Mercury Poisoning

Mercury poisoning is a disorder caused by the ingestion of mercury compounds, the breathing of mercury vapor, or, occasionally, the absorption of mercury compounds through the skin. Fortunately, liquid mercury itself is only slightly absorbed from the digestive tract, so that if a clinical thermometer breaks while in the mouth, the broken glass is a greater danger than the mercury. The mercury used in amalgam dental fillings is also harmless.

Mercury Vapor Poisoning

Poisoning from mercury-vapor inhalation has long been an industrial hazard in electrical apparatus manufacturing and other industries using large amounts of mercury. In the body, inhaled mercury vapor is largely oxidized to inorganic mercury, which becomes concentrated in the kidneys and causes an increase in the output of urine (diuresis). Other early symptoms include blurred vision, bleeding gums, and a metallic taste in the mouth. With continued exposure there may be muscle tremors, loss of appetite, and emotional disturbances. Often, the symptoms clear up when the person is no longer exposed to the vapor.

Methylmercury Poisoning

For many years, large amounts of mercury were discharged as industrial wastes into bodies of water, where they sank to the bottom and were thought to be harmless. However, in 1967 it was discovered that certain bacteria in the bottom sediments could convert the mercury into organic methylmercury, which then entered the food chain and became more and more concentrated as it passed from smaller to larger organisms. The first major outbreaks of methylmercury poisoning occurred during the 1950's and 1960's in Japan, where a number of people died from eating fish containing 10 to 20 parts per million (ppm) mercury. The source of the mercury was the effluent of a local chemical plant. In the United States, large quantities of swordfish and canned tuna were taken off the market in 1970 and 1971 because they were found to contain more than the 0.5 ppm mercury level allowed by the FDA.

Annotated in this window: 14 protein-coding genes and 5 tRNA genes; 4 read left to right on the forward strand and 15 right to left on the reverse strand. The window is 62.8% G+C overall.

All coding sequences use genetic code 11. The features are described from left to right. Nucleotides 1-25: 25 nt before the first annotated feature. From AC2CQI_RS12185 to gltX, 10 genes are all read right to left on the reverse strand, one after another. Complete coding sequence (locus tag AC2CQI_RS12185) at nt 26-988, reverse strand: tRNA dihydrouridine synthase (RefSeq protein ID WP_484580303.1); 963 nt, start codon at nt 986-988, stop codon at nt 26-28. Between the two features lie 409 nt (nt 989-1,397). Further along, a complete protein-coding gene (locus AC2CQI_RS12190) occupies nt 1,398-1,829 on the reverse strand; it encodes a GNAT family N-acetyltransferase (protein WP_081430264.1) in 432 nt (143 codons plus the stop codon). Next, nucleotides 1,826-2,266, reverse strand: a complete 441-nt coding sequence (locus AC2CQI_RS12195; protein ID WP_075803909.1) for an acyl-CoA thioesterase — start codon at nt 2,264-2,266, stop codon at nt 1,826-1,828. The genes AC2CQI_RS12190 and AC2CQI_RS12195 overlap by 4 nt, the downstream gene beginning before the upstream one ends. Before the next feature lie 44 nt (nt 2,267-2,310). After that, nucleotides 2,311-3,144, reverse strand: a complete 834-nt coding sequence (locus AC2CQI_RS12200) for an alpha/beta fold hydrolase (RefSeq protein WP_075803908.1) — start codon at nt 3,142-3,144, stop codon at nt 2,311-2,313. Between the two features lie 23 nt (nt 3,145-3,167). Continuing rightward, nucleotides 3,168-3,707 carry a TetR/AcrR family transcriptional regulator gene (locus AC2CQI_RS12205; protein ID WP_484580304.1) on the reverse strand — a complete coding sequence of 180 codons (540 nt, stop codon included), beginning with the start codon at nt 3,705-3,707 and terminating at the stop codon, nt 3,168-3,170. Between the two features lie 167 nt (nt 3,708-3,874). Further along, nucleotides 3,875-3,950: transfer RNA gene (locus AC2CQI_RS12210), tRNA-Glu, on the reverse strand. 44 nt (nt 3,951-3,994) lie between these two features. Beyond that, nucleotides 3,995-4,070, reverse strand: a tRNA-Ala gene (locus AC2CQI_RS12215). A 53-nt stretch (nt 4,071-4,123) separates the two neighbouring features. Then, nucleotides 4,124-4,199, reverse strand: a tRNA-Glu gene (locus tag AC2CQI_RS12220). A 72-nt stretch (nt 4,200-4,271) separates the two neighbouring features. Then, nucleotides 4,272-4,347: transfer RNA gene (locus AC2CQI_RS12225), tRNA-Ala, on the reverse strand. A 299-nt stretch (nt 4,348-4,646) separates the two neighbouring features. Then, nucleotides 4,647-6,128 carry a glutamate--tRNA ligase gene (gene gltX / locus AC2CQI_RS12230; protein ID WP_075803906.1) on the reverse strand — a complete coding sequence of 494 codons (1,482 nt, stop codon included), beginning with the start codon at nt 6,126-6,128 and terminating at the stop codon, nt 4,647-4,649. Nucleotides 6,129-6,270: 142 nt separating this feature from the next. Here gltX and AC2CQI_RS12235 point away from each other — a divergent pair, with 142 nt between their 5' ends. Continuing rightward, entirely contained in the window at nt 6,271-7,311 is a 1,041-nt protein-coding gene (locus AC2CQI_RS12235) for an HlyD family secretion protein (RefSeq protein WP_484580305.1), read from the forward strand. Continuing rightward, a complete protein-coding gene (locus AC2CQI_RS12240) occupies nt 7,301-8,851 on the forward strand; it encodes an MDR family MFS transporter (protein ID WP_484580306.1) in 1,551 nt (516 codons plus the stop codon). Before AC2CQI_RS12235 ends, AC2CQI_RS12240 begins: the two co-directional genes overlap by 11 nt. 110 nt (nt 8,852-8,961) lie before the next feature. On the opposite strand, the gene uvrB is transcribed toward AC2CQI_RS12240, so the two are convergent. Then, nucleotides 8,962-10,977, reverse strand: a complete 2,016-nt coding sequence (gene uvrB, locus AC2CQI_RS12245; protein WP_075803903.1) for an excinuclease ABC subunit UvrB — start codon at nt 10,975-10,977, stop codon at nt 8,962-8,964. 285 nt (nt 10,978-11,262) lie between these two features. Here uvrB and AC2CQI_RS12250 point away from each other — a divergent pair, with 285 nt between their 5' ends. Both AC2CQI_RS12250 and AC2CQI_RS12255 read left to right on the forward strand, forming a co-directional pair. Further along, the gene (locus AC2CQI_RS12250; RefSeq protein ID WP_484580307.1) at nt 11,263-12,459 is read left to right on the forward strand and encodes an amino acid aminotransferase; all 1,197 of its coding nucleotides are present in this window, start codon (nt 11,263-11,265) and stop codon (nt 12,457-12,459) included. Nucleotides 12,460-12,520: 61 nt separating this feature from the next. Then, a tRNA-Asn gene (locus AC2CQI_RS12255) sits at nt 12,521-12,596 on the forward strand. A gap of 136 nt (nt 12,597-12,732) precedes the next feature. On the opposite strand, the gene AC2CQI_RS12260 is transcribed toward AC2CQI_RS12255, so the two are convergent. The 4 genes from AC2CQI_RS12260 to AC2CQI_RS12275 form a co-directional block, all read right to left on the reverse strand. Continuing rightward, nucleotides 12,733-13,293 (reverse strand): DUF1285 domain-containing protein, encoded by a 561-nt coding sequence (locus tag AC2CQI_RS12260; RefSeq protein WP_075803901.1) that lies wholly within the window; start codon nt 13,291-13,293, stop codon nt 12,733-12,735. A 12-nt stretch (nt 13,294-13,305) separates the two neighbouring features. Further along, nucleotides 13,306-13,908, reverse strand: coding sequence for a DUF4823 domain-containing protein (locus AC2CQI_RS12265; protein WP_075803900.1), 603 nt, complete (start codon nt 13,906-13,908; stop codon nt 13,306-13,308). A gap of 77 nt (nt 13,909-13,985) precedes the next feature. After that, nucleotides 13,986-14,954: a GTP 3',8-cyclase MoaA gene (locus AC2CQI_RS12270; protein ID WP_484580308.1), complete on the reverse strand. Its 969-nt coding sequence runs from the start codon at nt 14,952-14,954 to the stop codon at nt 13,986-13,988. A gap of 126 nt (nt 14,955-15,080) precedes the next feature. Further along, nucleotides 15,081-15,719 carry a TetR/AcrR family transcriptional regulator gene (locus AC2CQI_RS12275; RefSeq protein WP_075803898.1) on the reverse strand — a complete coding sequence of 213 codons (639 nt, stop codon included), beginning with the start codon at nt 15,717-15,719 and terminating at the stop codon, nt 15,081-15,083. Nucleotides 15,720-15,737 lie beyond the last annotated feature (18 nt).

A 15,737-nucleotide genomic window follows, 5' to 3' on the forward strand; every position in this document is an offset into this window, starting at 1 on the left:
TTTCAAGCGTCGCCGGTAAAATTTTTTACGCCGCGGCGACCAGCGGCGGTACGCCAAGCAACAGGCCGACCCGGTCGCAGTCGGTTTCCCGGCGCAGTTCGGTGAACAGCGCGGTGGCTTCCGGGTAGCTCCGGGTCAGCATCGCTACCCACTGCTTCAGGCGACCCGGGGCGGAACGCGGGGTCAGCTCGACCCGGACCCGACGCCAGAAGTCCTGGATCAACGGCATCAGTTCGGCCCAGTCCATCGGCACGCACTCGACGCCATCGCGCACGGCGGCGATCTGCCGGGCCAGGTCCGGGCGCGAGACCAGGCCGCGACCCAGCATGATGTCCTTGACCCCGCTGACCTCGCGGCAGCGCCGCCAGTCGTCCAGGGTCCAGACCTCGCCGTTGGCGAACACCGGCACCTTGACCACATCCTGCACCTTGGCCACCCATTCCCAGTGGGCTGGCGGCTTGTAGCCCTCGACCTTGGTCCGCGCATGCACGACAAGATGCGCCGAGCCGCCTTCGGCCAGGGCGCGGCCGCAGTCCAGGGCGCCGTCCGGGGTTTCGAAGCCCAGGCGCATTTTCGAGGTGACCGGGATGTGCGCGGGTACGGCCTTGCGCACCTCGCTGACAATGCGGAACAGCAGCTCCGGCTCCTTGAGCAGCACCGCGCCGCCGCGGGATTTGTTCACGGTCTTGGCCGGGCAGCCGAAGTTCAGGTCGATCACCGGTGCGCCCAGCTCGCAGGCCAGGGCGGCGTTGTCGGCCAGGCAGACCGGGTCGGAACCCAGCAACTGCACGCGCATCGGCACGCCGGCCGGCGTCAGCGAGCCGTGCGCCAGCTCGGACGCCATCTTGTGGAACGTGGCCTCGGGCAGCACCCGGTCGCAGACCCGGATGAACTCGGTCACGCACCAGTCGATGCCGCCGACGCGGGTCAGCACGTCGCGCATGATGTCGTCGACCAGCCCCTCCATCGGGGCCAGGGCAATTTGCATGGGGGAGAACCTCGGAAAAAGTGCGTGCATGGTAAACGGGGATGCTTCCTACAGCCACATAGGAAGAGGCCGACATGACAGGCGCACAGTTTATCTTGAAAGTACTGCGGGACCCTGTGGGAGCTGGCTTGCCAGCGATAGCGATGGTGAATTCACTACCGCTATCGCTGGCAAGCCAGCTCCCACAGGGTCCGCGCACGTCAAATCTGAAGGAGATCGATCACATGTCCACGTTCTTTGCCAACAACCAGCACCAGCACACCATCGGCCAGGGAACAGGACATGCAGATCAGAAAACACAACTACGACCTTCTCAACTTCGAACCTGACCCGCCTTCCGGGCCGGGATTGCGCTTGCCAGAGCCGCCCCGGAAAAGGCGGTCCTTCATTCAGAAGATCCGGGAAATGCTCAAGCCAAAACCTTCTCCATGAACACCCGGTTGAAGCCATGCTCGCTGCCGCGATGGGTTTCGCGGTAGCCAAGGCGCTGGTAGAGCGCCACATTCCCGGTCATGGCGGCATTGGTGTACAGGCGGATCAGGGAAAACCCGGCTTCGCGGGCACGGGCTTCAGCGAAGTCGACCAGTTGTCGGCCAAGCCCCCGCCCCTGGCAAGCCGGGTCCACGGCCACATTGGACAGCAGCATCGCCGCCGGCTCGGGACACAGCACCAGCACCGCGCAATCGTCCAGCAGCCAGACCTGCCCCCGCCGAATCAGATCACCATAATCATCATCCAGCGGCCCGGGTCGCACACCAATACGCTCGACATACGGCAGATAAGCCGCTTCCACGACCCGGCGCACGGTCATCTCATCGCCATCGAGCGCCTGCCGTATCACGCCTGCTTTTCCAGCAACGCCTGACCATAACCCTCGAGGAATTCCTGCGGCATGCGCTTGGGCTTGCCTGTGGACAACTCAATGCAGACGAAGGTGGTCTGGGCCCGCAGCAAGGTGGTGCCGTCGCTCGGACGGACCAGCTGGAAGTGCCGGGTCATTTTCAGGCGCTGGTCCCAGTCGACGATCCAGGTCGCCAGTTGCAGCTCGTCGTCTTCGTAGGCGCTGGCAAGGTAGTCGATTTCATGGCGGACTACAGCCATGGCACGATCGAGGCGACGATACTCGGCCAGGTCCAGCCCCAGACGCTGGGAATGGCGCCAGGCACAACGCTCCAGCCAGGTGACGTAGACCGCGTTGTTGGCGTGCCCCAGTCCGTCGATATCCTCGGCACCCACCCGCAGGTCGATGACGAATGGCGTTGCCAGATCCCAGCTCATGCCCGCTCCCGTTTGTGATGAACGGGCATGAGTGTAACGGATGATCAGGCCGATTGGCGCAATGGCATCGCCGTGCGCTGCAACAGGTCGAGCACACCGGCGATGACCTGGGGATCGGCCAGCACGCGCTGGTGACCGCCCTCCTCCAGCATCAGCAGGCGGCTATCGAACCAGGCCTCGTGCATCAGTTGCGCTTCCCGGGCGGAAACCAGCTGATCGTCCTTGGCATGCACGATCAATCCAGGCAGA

Methylmercury fungicides are another source of environmental mercury. These compounds, introduced around 1940 for treating crop seeds, have rapidly accumulated in the environment, poisoning seed-eating birds and their predators. In 1969 a New Mexico family was severely poisoned after eating pork from a hog that was fed grain treated with a methylmercury fungicide.

In the body, methylmercury accumulates in the liver, kidneys, and brain. Symptoms of methyl-mercury poisoning may not appear for months and are usually subtle neurological changes, such as disturbances in coordination, balance, and sensory perception. Loss of peripheral vision, along with slurring of speech and loss of memory, may follow.

The half-life of methylmercury in the body is about 75 days, and it is chiefly excreted in the feces. However, some irreversible damage to the nervous system usually occurs.

In pregnant women methylmercury also poses a threat to the fetus, which is especially vulnerable. Another danger of methylmercury poisoning is that it can cause chromosome breakage.

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